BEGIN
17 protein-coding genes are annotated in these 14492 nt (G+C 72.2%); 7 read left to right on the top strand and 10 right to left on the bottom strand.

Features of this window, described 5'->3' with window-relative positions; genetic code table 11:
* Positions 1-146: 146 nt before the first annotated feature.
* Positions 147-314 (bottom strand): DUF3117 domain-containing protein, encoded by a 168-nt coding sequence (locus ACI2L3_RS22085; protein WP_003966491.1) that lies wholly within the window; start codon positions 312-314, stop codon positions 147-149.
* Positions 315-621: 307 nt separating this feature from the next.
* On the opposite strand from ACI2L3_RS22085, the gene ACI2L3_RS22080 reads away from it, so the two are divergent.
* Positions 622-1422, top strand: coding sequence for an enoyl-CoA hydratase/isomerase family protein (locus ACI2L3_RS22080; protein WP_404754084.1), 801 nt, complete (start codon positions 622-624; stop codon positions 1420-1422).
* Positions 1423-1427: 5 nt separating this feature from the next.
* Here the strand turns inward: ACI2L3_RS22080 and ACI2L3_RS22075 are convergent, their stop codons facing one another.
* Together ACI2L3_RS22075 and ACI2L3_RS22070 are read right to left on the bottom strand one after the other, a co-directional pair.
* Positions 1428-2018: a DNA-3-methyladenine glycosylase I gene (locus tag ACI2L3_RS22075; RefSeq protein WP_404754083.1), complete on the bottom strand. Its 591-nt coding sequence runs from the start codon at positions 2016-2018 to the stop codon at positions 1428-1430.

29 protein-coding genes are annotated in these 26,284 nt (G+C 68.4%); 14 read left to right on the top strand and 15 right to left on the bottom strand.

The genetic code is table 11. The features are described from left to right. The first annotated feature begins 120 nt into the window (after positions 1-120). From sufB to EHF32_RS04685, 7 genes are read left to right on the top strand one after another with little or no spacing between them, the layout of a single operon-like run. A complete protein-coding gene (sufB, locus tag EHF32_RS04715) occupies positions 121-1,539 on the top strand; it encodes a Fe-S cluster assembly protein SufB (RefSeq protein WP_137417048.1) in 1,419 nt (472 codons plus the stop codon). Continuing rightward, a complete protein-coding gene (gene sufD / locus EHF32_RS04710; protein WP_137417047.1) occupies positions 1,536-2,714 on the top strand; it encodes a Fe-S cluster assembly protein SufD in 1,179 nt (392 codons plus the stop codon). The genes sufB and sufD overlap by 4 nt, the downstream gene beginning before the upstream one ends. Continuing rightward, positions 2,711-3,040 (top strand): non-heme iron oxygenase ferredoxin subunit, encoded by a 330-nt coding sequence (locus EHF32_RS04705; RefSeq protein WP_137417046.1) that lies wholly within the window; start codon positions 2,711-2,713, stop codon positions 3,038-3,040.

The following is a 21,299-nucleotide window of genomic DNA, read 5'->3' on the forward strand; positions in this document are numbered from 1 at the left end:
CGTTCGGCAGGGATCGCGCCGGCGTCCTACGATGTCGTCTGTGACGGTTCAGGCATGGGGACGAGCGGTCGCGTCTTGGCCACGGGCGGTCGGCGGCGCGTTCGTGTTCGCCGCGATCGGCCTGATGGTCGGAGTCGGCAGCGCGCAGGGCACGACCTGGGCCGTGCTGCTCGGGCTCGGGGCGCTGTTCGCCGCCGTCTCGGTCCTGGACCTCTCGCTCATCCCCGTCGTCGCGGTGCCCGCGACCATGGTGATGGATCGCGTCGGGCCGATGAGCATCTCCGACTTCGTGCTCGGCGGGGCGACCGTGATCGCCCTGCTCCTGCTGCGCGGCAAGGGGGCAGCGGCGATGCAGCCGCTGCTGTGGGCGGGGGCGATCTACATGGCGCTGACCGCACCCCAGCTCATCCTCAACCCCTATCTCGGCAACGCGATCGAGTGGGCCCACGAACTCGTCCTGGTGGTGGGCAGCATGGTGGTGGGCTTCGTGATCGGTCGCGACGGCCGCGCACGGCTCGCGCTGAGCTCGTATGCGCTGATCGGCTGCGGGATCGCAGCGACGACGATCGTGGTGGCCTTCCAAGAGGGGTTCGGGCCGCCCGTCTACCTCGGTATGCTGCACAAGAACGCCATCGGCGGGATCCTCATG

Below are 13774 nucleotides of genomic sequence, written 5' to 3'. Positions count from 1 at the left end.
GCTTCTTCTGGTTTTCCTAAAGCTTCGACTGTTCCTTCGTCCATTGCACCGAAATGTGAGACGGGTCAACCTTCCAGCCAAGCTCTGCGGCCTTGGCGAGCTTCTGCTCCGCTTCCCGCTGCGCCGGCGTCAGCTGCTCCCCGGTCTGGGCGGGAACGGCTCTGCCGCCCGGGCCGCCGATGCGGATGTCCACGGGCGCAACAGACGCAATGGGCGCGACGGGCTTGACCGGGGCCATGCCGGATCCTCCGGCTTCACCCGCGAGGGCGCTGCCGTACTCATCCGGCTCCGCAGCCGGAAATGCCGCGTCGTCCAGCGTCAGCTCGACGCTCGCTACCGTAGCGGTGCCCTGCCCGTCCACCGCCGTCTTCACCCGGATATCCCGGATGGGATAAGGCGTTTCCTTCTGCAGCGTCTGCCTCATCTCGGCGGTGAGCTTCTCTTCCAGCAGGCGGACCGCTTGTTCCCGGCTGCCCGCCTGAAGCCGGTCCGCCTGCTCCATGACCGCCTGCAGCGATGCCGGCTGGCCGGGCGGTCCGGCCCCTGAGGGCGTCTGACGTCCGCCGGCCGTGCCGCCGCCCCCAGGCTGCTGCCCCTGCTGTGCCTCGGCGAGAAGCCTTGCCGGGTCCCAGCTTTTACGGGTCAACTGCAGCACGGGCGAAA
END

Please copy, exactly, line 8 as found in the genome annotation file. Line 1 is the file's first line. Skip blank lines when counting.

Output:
* Positions 1423-1427: 5 nt separating this feature from the next.